System 1 setup included connecting a VGA to 5 BNC breakout cable from the CS-2 to the Barco video switcher, and then on to the projector. Take note that the processor will not convert DVI to VGA, so a DVI connection is necessary if you want to use a DVI source. I was having trouble getting some of the higher resolutions to work with this combination, so I went direct to the projector. I couldn’t get an image on input 5 at 720p, 1080i, or 1080p. I did verify these resolutions on input 4 (although the image was green!)—1080i not really giving as bright a picture as the progressive options. Another problem, when I would switch directly to a higher resolution while the projector was on input 5, the image would have an unusual amount of red and blue. Changing sources on the CS-2, changing inputs on the projector, and turning the projector on and off did not fix this. The only thing that would bring the picture back to normal was a return to the default settings in the CS-2. The image would readjust itself and look fine, and then the unit would shut off (normal for the reset procedure). When it would come back on, everything worked perfectly.

In an effort to fix this, I loaded the control software onto my computer. It works from one of the COM ports and the installation was easy. I tried a custom resolution, but was unsuccessful at getting an image. I’ll experiment more with this for comparisons that will be made next month with the DVDO Iscan HD processor.

I left the unit in the XGA mode, set the projector to output a 1.33:1 shape, and utilized the different settings in the CS-2 for different screen shape. I tried the DVD player in the 4:3 mode as well as the 16:9 mode. I preferred to utilize it in the 16:9 mode and use the Focus Enhancements to alter the image shape if necessary. This is the setting I commonly use with a HTPC with this projector, so I was able to judge it fairly well based on this setting. 720P would have offered slightly more vertical resolution, but from a fair distance I couldn’t see scan lines, and the picture had enough brightness in the 1024x768 mode.

I really like the on-screen menu. It worked regardless of what output type and resolution was selected (DVI, VGA, etc). The text is fairly small, so it didn’t interfere that much with picture adjustments. It would be even better if only the item adjusted was shown rather than the entire menu. I used the THX optimode screens on Akira to set the video options. Each source allows different settings, which is important because every source is going to vary in contrast, brightness, color, etc. (Many older TVs and processors only had global adjustments that aren’t flexible enough.)

I first watched some of the Faroudja test material on a DVD supplied by Kenwood promoting their Sovereign product line. These tests were designed to show the superiority of the Faroudja deinterlacer that is used in some DVD player models. One of the more noteworthy tests is an American flag that waves in the wind. With Faroudja chip-based products there is very little (or no) stair stepping on the edges of the flag. Products that don’t use the Faroudja chip (like this one) do a fairly good job, although there is still visible stair stepping that occurs.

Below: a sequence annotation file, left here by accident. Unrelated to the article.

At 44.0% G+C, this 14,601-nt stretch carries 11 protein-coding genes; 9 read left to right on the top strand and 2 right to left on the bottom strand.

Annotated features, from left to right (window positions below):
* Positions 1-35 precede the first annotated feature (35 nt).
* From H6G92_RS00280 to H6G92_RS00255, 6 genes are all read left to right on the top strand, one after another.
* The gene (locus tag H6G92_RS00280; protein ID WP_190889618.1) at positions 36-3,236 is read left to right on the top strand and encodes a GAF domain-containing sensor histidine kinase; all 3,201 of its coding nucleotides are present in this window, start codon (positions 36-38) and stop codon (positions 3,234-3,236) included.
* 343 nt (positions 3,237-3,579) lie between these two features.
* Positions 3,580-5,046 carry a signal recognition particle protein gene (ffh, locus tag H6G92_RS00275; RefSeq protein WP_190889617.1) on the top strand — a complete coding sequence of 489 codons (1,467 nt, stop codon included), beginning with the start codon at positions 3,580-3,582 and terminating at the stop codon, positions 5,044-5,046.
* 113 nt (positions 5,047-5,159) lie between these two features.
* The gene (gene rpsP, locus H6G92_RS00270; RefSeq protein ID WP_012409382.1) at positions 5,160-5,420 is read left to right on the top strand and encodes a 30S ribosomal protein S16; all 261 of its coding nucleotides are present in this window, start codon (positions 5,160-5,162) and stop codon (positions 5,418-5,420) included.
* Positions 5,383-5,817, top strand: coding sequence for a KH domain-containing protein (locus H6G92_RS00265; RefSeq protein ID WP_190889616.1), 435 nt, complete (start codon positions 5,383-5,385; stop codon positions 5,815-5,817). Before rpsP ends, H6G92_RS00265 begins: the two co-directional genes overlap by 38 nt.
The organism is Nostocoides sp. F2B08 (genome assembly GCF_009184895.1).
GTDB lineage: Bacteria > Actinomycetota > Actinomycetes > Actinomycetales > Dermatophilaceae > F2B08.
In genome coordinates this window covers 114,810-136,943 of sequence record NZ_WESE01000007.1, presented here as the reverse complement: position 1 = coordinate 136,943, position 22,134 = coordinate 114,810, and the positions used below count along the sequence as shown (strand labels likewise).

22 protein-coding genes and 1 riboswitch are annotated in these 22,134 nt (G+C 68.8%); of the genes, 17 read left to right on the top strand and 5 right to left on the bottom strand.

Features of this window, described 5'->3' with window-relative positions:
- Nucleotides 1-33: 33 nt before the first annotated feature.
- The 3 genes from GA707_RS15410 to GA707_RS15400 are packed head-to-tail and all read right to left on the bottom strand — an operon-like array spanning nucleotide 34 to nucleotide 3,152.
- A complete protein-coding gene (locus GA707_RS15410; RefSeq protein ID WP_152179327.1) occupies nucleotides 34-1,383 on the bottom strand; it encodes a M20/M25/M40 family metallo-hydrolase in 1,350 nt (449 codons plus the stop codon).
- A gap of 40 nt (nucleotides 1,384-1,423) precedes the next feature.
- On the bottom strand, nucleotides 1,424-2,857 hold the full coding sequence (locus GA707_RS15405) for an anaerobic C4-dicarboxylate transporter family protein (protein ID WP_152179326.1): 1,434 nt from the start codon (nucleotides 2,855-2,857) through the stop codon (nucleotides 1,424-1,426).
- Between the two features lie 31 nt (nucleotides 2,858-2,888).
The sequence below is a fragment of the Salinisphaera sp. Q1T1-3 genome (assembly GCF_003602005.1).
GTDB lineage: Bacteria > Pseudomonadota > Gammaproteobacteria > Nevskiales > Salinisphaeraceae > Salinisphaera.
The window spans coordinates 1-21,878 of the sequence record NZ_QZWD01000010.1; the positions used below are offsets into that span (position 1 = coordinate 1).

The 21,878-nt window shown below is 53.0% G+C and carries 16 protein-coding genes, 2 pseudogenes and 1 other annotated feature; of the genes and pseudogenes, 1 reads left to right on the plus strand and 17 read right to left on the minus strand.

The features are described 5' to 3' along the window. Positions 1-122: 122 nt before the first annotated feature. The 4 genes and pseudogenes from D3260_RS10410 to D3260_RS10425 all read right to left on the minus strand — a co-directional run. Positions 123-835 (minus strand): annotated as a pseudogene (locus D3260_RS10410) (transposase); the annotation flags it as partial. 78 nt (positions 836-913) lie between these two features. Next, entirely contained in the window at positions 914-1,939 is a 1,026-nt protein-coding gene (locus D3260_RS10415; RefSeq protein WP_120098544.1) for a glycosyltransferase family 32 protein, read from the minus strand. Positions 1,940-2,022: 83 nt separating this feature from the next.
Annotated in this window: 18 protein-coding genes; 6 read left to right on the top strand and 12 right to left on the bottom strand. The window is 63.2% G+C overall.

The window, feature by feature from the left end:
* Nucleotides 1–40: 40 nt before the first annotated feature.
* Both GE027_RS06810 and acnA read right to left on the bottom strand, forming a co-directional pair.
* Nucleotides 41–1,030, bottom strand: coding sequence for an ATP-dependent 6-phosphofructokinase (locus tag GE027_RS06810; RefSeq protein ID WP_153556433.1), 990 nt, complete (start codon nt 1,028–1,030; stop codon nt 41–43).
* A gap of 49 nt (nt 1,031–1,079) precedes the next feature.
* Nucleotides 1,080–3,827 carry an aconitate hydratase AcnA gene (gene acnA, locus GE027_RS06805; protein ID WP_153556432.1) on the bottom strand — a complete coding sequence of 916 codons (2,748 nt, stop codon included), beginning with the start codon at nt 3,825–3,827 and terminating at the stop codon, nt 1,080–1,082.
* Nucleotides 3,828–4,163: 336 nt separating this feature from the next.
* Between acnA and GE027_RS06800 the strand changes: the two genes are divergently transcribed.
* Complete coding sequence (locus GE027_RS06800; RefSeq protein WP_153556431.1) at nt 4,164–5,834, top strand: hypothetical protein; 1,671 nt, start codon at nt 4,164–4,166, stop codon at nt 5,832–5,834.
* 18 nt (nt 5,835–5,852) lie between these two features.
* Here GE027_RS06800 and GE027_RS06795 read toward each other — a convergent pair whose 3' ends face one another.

Later I tried chapter 7, Eagles “New York Minute” from dts Demonstration DVD No. 3 and felt that that the CS-2 handled the video very well. I stood fairly close up to the screen and looked for obvious problems, but there were none. This disc is not widescreen enhanced, so it makes a more difficult test DVD in some ways. I viewed the entire Titanic trailer as well, and it looked good.

I viewed chapter 10 from The Fifth Element—a popular demo disc for evaluating video performance. It wasn’t the best I had seen, although color seemed good, and there was nothing I could point to that was amiss. I was hoping for greater clarity when Leeloo is in the background, but as far as motion handling and the image with close-ups, the CS-2 was hard to fault. The image was smooth and easy to watch.

I switched over to a Dish Network satellite feed via S-video. Here I expected more improvement with the image in comparison to what I was accustomed. I was not disappointed. I happened upon a beach scene in the movie Beach Party—I know, I know…surprise, surprise—a beach scene. Anyway, Annette Funicello looked better than I ever remembered! Colors and depth were much better than what I had been used to, and overall the image was impressive. It’s not ready to compete with DVD and high-definition material, but it was gaining ground with the CS-2. For many who have spent good money on expensive televisions, but have been disappointed with the video performance on lesser sources like cable, satellite, videotape, and regular TV, a component like the Focus Enhancements is worth investigating. The lower model CS-HD is under $1000!

I also tried the VGA passthrough and with the image from a computer, there was little if no degradation with XGA input. For a home theater with a bevy of components, the CS-2 can reduce problems associated with not enough inputs on the television.

Viewing--Part II